Victims of child sex trafficking would no longer be required to prove coercion in court if efforts to pass new legislation are successful.
The bill (S.5988a/A.6823b) is sponsored by Assemblywoman Amy Paulin, D-Scarsdale, and Sen. Andrew Lanza, R-Great Kills. If passed and signed, individuals who profit from prostituting a child under the age of 18 would be charged with sex trafficking.
Federal laws, and the laws of 48 other states, do not require child victims to prove coercion. Only New York State and Alabama have laws that do so. If passed, “a person is guilty of sex trafficking of a child when he or she intentionally advances or profits from prostitution of another person and such other person is a child less than eighteen years old,” according to the bill memo.
The bill passed the Senate on May 8 and has been stuck in the Assembly Codes Committee since January.
Assemblymembers, advocates and victims held a press conference to call attention to the legislation earlier this month.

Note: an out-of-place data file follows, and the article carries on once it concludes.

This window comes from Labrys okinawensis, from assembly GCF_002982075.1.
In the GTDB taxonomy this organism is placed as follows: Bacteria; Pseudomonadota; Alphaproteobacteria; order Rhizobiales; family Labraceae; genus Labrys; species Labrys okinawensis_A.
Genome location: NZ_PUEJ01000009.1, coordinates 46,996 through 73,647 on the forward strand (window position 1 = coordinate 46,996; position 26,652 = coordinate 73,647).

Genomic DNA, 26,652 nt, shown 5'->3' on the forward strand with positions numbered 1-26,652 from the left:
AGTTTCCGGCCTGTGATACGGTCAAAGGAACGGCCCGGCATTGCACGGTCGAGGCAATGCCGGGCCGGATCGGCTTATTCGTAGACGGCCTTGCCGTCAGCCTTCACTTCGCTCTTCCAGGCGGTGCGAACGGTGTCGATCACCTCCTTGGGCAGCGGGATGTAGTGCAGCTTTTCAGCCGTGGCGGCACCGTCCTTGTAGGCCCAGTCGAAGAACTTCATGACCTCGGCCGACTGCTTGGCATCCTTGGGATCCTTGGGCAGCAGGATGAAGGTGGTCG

Shanifa Bennett, a 21-year-old victim of sex trafficking, told her story of being 17, “homeless and desperate for a roof over my head and money for food and clothes.” Bennett met an older man online who told her he would be able to help her make money.
Bennett was subjected to 10-15 johns — a term for men who pay for sex — a night. Her pimps often beat her and took her money.
“Sex trafficking of a minor should be a violent felony crime just like rape,” Bennett said. “Actually, sex trafficking is rape. Not just one time but over and over; 10-15 times a night.”
The Rev. Que English, founder and CEO of Not On My Watch, a human trafficking awareness nonprofit, emphasized that communities of color are most affected. Children in foster care and children who are homeless or live in impoverished neighborhoods are those most vulnerable and targeted.
English said this legislation would alleviate the legal burden on victims and parents and end revictimization.
“There is no weighing and balancing. There is no time to play politics with our children,” English said.
Assemblyman Joe Errigo, R-Conesus, was brought to tears at the thought of four young girls who he had once met. The girls were forced into prostitution by their traffickers. Errigo recalled a story of one girl who who hid money under her fake hair. Once the pimp discovered this, he burned her hair and killed her in front of the other girls.
Errigo has agreed to become a cosponsor of the bill and it has been referred to the Codes Committee.